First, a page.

With February having been LGBT+ History Month, and March seeing a range of activist-friendly events, not least International Women’s Day on the 8th, you can expect your social media feed to be full of brands earnestly showing their commitment to these causes.
It’s easy to be cynical about both the depth of their commitment, and the true motivations behind making them public. And while a sprinkling of scepticism is always a healthy addition to your media consumption diet, it would be misguided to let that put you off brand activism altogether.
Reasons to be cynical
Take a brand like Amazon, whose Our Positions page is full of noble promises. Some of these are more progressive than you might think, given the e-retailer’s reputation for ruthless efficiency – such as gender transition benefits and a minimum wage which is double the US federal minimum wage. And yet, barely a month passes without ethical concerns being raised once more about its business model – be it with regards the treatment of workers and suppliers, or its tax affairs and allegedly unfair advantage over bricks-and-mortar retail.
Or look at Nike, which has been heavily criticised for a disparity between its publicly bold stance on racial injustice and its own apparent record of enabling few black staff to progress to the higher ranks of its organisation.
On LGBT+ issues specifically, there are brands aplenty who have been accused of ‘pinkwashing’, especially around Pride Month, in June.
Even those brands held as paragons of ethical capitalism – ice cream maker Ben & Jerry’s, apparel manufacturer Patagonia, and investors BlackRock to take but three examples – are not immune to criticism on various issues.
In a period in which COVID-19, Black Lives Matter, the US election and Brexit have all been focal points for activism, you can be sure that there are plenty of brands battling internally about how to position themselves with regards to social issues. The work of weighing up the different feelings of staff, shareholders and customers, and the risks involved in taking a stand, can be energy- and resource-sapping.
In the face of all this, you’d be forgiven for thinking that trying to take a stand as a corporate requires huge bravery, enormous amounts of effort, and probably isn’t really worth all the fuss, right?
If you’re scared of taking a stand as a brand, the reality is that you should be even more scared of not taking one. There is nothing more reckless than not standing for anything.
Not only is there a moral reason for organisations being a part of the movement towards progress. Doing so is also an important means of engaging with increasingly purpose-driven employees, jobseekers and consumers.
Yes, there are risks in being brave on the issues that matter, and social media can leave brands open to public criticism. But not taking a stand can also leave you open to criticism – and ultimately irrelevance.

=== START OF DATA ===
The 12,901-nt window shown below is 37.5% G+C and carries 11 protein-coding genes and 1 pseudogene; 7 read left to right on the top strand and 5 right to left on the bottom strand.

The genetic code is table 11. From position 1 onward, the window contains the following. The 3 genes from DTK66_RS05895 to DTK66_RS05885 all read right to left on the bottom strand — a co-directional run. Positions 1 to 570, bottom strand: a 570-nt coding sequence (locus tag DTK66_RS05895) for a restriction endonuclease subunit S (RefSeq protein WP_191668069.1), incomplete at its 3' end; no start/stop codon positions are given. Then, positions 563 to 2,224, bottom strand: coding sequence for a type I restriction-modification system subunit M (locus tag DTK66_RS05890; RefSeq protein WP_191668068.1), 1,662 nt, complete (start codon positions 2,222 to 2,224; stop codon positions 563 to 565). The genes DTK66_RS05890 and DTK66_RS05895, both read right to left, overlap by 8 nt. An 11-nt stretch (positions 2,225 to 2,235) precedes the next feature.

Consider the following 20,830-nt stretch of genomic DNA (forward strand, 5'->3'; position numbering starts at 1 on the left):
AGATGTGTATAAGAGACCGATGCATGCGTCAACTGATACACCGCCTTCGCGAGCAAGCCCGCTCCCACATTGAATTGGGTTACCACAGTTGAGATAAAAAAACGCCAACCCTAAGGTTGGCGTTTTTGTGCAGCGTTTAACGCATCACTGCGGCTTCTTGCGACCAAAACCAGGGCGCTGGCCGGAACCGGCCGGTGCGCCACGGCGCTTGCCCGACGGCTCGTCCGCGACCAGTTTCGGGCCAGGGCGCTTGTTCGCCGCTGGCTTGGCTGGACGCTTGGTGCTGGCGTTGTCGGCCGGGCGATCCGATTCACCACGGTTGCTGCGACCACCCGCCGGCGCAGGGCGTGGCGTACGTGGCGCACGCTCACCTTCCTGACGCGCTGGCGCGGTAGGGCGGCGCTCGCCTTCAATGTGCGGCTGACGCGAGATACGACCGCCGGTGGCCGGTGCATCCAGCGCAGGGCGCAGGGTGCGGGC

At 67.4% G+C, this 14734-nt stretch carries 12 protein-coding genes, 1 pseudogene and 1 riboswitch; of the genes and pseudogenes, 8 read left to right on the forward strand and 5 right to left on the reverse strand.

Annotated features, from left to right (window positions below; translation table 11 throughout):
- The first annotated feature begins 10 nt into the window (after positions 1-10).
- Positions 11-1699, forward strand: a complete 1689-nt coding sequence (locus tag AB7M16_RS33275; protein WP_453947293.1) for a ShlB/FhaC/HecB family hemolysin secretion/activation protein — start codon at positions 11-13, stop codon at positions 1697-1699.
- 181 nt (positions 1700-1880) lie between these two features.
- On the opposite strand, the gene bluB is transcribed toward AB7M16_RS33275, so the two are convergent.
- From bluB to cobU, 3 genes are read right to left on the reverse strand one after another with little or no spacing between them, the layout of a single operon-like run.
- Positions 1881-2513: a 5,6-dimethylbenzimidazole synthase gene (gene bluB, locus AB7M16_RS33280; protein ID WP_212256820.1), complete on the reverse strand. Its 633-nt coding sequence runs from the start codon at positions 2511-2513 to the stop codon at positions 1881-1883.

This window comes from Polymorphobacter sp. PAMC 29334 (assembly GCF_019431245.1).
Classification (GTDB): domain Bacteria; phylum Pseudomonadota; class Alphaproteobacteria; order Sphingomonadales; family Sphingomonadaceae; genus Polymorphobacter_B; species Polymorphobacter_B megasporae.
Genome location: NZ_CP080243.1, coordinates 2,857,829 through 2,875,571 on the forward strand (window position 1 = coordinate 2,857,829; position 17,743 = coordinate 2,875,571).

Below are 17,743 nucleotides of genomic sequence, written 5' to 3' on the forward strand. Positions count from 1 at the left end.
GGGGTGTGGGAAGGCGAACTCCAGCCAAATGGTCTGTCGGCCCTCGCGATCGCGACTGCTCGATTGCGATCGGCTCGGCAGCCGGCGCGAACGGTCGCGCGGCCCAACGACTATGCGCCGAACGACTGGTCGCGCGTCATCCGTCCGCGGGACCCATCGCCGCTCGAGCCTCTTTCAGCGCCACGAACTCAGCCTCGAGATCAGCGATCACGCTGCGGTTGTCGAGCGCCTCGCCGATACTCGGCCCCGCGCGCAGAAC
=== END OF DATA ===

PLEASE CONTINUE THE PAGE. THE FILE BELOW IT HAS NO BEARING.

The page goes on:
Want to see change? Be the change
But platitudes simply won’t cut it anymore. Audiences need authenticity and will soon sniff out an easily-dropped statement that doesn’t align with a company’s activities. It’s the say/do question – are you doing as well as saying?
Over the past year I’ve been struck by the number of corporates putting their money where their mouth is. Starbucks made significant donations to the Human Rights Campaign and the National Center for Transgender Equality in honour of Pride Month, to aid vulnerable members of the LGTBQ+ community suffering the impact of COVID-19. Simris, the maker of algae-based omega-3 supplements, cut its paid advertising on both Facebook and Instagram in a show of support for the Black Lives Matter movement. From HR and recruitment policies to challenging your customers, there are plenty more examples of tangible actions taken by companies who want to be change, not just see it.
These businesses showed courage through tangible, action-based and targeted responses, ones that vastly outweighed the impact of simple reassurances.
What you say
Provided you get the ‘do’ bit right – then the ‘say’ part comes a lot easier – and I guarantee that what you say will be significantly enhanced by positive corporate action. Having real world action to draw on will make your editorial content shine.
Despite being a few years old, Kenco and Golin’s Coffee vs Gangs campaign still stands out both in terms of its do and its say. At the time of the campaign, Honduras suffered from one of the world’s largest gang problems, recruiting children at only 10 years old. Coffee vs Gangs drove awareness of the country’s societal issue and by offering people training and job, it could help break the cycle. It was good for business too with awareness spiking as it reached 6.6m people via editorial in The Daily Telegraph and two million views of its YouTube video. Coffee sales went up 52% in launch year.
How far should brands go in terms of tackling controversial issues? There is no one-size-fits-all answer, but for most brands the answer is: more than you’re already doing. Don’t be overawed by the fact that other businesses seem to already be doing so much -–everyone had to start somewhere. Taking the first step might be the hardest, and it might not be perfect, but it’s far better than nothing.
Featured image: Halfpoint / Shutterstock.com